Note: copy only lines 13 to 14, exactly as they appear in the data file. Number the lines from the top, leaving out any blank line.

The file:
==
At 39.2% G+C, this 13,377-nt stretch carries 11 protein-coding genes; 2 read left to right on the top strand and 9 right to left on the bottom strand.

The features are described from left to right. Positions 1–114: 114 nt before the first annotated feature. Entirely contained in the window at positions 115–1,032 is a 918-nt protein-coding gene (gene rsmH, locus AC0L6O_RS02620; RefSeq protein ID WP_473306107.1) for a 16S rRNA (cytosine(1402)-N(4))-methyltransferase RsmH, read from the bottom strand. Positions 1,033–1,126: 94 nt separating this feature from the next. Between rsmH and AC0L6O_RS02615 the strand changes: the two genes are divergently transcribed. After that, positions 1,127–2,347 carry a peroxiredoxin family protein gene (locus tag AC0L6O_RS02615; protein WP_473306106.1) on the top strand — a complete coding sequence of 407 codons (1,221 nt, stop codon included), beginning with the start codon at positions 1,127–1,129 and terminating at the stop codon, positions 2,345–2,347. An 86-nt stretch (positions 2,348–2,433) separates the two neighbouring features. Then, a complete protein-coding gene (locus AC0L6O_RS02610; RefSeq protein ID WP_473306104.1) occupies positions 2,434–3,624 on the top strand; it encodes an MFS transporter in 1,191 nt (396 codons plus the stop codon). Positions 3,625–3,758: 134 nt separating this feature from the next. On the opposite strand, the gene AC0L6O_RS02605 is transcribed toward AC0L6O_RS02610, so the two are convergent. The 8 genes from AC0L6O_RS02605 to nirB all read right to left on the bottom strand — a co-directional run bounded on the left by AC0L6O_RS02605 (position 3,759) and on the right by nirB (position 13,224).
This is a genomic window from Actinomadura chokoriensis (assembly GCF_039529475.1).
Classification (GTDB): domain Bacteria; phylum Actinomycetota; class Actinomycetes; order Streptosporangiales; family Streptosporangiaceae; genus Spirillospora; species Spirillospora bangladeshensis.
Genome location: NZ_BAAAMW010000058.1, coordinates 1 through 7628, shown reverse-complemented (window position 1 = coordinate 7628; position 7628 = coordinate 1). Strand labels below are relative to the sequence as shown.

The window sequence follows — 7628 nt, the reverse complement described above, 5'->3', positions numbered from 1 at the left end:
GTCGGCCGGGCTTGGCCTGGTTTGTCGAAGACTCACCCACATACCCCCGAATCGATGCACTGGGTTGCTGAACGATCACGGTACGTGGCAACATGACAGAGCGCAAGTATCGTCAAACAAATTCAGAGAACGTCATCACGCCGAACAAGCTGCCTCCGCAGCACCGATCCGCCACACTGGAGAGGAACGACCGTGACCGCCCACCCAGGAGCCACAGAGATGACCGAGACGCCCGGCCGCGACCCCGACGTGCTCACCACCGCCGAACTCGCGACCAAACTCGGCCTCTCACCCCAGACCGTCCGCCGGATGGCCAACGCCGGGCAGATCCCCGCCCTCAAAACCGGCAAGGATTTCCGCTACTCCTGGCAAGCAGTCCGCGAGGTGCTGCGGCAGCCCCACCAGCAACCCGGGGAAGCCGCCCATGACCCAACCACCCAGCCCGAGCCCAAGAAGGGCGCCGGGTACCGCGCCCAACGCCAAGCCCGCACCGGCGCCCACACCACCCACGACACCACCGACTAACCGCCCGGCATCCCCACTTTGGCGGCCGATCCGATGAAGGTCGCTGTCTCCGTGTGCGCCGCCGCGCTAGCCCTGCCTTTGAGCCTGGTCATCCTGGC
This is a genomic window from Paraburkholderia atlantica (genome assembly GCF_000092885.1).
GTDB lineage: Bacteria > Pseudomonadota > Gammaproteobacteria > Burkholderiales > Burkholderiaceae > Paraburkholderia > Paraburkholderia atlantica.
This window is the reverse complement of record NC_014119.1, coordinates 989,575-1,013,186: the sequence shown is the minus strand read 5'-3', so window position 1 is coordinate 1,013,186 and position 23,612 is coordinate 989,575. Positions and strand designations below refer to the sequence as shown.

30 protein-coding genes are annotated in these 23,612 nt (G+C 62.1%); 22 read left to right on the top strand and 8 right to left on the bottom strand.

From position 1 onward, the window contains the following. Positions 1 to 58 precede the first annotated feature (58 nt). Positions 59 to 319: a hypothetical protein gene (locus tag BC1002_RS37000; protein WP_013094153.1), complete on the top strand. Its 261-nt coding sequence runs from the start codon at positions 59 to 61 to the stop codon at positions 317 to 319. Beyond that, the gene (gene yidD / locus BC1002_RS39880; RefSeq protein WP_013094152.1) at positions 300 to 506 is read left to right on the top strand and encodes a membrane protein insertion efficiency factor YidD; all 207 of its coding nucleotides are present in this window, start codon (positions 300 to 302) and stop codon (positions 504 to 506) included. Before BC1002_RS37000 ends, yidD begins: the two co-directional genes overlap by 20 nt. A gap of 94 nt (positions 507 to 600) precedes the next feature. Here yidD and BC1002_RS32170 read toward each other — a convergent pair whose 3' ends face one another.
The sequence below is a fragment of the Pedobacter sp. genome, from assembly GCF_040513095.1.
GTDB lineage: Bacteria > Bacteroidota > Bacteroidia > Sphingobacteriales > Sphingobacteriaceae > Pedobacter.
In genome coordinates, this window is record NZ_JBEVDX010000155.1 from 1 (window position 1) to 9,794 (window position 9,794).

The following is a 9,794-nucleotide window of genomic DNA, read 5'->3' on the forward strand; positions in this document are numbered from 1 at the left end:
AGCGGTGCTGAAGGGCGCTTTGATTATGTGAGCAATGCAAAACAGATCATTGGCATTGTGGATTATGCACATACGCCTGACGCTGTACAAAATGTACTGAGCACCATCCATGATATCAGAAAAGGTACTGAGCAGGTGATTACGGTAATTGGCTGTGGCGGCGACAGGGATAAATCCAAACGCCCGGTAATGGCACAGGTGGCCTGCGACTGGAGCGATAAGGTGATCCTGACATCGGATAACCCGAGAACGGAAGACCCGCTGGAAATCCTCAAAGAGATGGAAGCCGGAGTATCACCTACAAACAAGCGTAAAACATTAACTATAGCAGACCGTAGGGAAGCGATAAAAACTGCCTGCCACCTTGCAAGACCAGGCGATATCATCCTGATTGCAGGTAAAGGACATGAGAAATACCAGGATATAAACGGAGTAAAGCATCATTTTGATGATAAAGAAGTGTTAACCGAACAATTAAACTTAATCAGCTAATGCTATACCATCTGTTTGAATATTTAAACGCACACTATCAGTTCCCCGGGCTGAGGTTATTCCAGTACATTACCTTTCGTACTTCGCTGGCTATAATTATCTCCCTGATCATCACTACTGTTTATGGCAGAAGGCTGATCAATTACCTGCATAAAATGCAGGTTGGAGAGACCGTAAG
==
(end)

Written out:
The sequence below is a fragment of the Pedobacter sp. genome, from assembly GCF_040513095.1.
GTDB lineage: Bacteria > Bacteroidota > Bacteroidia > Sphingobacteriales > Sphingobacteriaceae > Pedobacter.